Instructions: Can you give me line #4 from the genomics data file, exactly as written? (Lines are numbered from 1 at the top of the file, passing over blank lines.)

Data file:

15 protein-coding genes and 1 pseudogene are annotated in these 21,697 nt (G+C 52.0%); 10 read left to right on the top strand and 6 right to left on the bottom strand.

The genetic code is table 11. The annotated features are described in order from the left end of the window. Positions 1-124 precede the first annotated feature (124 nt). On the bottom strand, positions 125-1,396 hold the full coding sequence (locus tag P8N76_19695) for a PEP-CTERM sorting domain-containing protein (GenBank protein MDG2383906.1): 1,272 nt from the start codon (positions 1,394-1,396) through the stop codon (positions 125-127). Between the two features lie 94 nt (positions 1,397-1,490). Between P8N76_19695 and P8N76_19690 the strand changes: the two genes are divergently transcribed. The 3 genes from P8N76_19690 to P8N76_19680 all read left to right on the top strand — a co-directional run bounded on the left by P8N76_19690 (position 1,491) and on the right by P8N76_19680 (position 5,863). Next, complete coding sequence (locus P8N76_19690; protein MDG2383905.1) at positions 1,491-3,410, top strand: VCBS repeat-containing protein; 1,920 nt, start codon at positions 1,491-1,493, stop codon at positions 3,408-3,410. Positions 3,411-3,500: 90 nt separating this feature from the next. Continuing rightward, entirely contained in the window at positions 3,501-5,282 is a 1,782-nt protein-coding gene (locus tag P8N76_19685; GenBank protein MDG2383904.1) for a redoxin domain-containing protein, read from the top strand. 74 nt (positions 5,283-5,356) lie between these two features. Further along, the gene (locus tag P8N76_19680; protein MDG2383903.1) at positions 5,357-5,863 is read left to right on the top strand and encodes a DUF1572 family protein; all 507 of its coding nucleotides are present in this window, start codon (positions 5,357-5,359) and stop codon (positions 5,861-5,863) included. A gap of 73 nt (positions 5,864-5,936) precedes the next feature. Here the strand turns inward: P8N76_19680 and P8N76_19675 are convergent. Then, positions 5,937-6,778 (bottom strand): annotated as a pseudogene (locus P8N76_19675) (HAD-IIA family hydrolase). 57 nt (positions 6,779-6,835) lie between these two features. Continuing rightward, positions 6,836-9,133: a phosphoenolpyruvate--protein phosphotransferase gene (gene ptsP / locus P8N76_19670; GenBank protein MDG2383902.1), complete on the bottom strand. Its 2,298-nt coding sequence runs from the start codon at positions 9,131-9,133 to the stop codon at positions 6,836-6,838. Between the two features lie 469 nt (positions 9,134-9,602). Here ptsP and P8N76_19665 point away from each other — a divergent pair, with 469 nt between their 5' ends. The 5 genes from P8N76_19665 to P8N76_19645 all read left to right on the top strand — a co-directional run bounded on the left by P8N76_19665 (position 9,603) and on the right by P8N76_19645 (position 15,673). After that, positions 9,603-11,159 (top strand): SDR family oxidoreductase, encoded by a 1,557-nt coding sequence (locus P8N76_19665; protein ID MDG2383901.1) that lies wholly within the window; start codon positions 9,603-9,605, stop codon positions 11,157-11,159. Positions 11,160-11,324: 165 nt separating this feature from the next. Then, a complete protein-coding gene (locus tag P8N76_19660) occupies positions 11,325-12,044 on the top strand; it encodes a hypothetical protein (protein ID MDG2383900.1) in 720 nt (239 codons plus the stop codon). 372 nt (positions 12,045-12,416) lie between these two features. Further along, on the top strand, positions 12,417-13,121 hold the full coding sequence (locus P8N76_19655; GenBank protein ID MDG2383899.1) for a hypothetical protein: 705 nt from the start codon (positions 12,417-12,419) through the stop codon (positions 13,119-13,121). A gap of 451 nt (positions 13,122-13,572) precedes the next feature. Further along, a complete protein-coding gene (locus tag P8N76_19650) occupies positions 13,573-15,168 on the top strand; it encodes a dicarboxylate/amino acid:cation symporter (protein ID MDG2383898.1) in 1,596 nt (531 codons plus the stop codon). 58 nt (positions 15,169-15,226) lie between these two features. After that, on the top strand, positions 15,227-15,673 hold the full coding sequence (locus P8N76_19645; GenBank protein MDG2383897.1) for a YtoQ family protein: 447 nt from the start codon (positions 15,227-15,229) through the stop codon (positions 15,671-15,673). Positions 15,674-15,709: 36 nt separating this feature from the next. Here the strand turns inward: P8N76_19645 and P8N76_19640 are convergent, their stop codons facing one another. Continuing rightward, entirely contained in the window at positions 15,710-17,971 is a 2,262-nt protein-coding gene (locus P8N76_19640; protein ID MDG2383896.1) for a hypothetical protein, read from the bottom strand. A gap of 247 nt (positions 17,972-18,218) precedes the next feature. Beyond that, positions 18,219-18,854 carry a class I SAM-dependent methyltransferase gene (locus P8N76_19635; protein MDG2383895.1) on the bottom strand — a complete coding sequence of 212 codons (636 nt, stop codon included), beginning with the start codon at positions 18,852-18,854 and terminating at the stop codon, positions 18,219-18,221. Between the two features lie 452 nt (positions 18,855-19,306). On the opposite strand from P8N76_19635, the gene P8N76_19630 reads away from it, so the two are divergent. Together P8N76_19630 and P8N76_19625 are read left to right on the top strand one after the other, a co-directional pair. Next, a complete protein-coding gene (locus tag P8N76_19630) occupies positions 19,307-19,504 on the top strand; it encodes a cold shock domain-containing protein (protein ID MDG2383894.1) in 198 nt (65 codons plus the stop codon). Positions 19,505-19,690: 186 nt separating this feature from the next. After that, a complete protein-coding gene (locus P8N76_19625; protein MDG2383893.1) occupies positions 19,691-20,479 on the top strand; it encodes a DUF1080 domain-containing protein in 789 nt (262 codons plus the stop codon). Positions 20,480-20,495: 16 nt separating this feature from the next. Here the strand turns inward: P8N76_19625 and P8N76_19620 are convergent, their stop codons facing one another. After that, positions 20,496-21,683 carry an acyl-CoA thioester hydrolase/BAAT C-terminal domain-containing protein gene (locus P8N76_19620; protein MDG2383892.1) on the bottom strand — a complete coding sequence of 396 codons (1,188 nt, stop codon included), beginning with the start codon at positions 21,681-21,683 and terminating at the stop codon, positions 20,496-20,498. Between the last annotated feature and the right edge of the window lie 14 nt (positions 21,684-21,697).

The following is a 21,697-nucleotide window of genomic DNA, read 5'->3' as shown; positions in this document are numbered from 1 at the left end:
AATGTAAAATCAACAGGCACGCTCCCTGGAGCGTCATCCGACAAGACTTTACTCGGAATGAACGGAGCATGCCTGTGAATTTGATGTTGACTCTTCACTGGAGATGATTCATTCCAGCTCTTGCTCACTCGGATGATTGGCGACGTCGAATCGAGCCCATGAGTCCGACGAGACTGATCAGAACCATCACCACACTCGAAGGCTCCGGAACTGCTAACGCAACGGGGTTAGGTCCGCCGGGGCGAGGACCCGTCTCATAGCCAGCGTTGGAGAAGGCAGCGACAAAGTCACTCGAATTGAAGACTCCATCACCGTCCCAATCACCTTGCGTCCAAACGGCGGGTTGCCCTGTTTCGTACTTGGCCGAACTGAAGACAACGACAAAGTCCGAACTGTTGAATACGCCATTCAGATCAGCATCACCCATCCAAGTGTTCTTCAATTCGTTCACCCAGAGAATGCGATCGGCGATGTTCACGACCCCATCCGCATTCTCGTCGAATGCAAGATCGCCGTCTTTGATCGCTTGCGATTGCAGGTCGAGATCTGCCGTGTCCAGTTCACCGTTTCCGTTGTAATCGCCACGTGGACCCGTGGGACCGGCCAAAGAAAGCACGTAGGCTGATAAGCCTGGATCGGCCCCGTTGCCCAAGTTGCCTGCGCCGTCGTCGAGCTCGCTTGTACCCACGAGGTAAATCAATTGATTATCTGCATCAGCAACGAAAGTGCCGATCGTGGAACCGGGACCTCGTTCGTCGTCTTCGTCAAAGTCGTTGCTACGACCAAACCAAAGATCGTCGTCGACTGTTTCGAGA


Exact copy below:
AATGTAAAATCAACAGGCACGCTCCCTGGAGCGTCATCCGACAAGACTTTACTCGGAATGAACGGAGCATGCCTGTGAATTTGATGTTGACTCTTCACTGGAGATGATTCATTCCAGCTCTTGCTCACTCGGATGATTGGCGACGTCGAATCGAGCCCATGAGTCCGACGAGACTGATCAGAACCATCACCACACTCGAAGGCTCCGGAACTGCTAACGCAACGGGGTTAGGTCCGCCGGGGCGAGGACCCGTCTCATAGCCAGCGTTGGAGAAGGCAGCGACAAAGTCACTCGAATTGAAGACTCCATCACCGTCCCAATCACCTTGCGTCCAAACGGCGGGTTGCCCTGTTTCGTACTTGGCCGAACTGAAGACAACGACAAAGTCCGAACTGTTGAATACGCCATTCAGATCAGCATCACCCATCCAAGTGTTCTTCAATTCGTTCACCCAGAGAATGCGATCGGCGATGTTCACGACCCCATCCGCATTCTCGTCGAATGCAAGATCGCCGTCTTTGATCGCTTGCGATTGCAGGTCGAGATCTGCCGTGTCCAGTTCACCGTTTCCGTTGTAATCGCCACGTGGACCCGTGGGACCGGCCAAAGAAAGCACGTAGGCTGATAAGCCTGGATCGGCCCCGTTGCCCAAGTTGCCTGCGCCGTCGTCGAGCTCGCTTGTACCCACGAGGTAAATCAATTGATTATCTGCATCAGCAACGAAAGTGCCGATCGTGGAACCGGGACCTCGTTCGTCGTCTTCGTCAAAGTCGTTGCTACGACCAAACCAAAGATCGTCGTCGACTGTTTCGAGA